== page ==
Positive and negative memories and behaviors are split up in the brains of mice

October 17, 2016
Like broccoli and ice cream on a toddler's plate, the brain also keeps nice and nasty information in separate places. Within the amygdala, an important memory center in the brain, pleasant experiences, tastes, and smells ...

Neuroscientists pinpoint location of fear memory in amygdala

January 28, 2013
A rustle of undergrowth in the outback: it's a sound that might make an animal or person stop sharply and be still, in the anticipation of a predator. That "freezing" is part of the fear response, a reaction to a stimulus ...

Recommended for you

Forty percent of people have a fictional first memory, says study

July 17, 2018
Researchers have conducted one of the largest surveys of people's first memories, finding that nearly 40 per cent of people had a first memory which is fictional.

Protein found to be key component in irregularly excited brain cells

July 17, 2018
In a new study in mice, researchers have identified a key protein involved in the irregular brain cell activity seen in autism spectrum disorders and epilepsy. The protein, p53, is well-known in cancer biology as a tumor ...

Insight without incision: Advances in noninvasive brain imaging offers improvements to epilepsy surgery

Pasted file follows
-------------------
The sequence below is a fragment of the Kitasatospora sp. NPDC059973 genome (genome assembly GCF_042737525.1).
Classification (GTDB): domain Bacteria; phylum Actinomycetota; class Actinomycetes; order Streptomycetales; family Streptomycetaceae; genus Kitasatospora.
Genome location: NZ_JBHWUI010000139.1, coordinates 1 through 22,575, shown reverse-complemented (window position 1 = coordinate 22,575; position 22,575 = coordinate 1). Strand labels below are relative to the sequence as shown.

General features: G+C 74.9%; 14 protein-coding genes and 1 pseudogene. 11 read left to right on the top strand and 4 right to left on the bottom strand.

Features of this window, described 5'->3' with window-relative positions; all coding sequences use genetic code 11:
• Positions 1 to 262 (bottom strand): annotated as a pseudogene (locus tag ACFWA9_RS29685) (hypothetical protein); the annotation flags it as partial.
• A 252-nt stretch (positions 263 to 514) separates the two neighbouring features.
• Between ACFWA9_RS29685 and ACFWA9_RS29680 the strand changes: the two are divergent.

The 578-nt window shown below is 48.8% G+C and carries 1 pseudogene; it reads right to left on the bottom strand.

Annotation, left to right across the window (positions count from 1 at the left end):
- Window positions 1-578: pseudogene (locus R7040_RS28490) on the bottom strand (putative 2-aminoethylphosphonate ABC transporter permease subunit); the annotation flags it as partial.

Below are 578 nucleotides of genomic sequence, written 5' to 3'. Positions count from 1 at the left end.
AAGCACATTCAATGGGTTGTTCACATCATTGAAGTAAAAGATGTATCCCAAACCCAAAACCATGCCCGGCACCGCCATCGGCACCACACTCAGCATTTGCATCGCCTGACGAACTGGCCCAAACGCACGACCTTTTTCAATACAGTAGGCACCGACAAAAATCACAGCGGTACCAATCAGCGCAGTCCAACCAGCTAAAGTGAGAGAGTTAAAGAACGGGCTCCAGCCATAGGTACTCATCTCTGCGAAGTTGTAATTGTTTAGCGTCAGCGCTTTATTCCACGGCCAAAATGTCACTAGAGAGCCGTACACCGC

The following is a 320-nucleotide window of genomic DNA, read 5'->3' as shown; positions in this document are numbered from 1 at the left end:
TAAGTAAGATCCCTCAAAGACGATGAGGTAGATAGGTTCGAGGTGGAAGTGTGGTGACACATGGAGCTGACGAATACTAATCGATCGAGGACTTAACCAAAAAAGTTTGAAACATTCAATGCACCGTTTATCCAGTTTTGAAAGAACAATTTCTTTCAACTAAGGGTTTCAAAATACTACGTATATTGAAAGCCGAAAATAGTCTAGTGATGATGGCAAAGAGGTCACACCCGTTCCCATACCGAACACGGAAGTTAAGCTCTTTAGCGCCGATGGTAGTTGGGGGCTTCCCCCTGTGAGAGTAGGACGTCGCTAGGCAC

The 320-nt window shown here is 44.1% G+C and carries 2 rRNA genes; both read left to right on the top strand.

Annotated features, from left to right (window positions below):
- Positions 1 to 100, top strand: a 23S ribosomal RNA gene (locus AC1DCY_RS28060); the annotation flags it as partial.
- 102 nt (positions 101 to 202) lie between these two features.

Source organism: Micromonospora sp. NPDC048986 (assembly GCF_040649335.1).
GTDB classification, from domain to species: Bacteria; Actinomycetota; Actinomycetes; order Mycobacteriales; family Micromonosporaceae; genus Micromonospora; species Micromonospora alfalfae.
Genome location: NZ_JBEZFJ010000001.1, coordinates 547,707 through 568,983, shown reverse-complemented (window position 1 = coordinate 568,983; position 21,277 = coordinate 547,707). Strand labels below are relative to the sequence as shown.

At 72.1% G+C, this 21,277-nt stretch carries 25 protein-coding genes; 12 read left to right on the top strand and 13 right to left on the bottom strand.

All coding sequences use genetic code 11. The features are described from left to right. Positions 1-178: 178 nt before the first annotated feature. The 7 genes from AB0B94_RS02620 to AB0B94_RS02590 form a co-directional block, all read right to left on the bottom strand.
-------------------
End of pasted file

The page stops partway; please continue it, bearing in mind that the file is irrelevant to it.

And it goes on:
July 17, 2018
About a third of epilepsy sufferers require treatment through surgery. To check for severe epilepsy, clinicians use a surgical procedure called electrocorticography (ECoG). An ECoG maps a section of brain tissue to help clinicians ...

New drug target for remyelination in MS is identified

July 17, 2018
Remyelination, the spontaneous regeneration of the fatty insulator in the brain that keeps neurons communicating, has long been seen as crucial to the next big advance in treating multiple sclerosis (MS). However, a lack ...

Artificial neural networks now able to help reveal a brain's structure

July 17, 2018
The function of the brain is based on the connections between nerve cells. In order to map these connections and to create the connectome, the "wiring diagram" of a brain, neurobiologists capture images of the brain with ...

Convergence of synaptic signals is mediated by a protein critical for learning and memory

July 16, 2018
Inside the brain, is a complex symphony of perfectly coordinated signaling. Hundreds of different molecules amplify, modify and carry information from tiny synaptic compartments all the way through the entire length of a ...

0 comments

Please sign in to add a comment. Registration is free, and takes less than a minute. Read more

Click here to reset your password.
Sign in to get notified via email when new comments are made.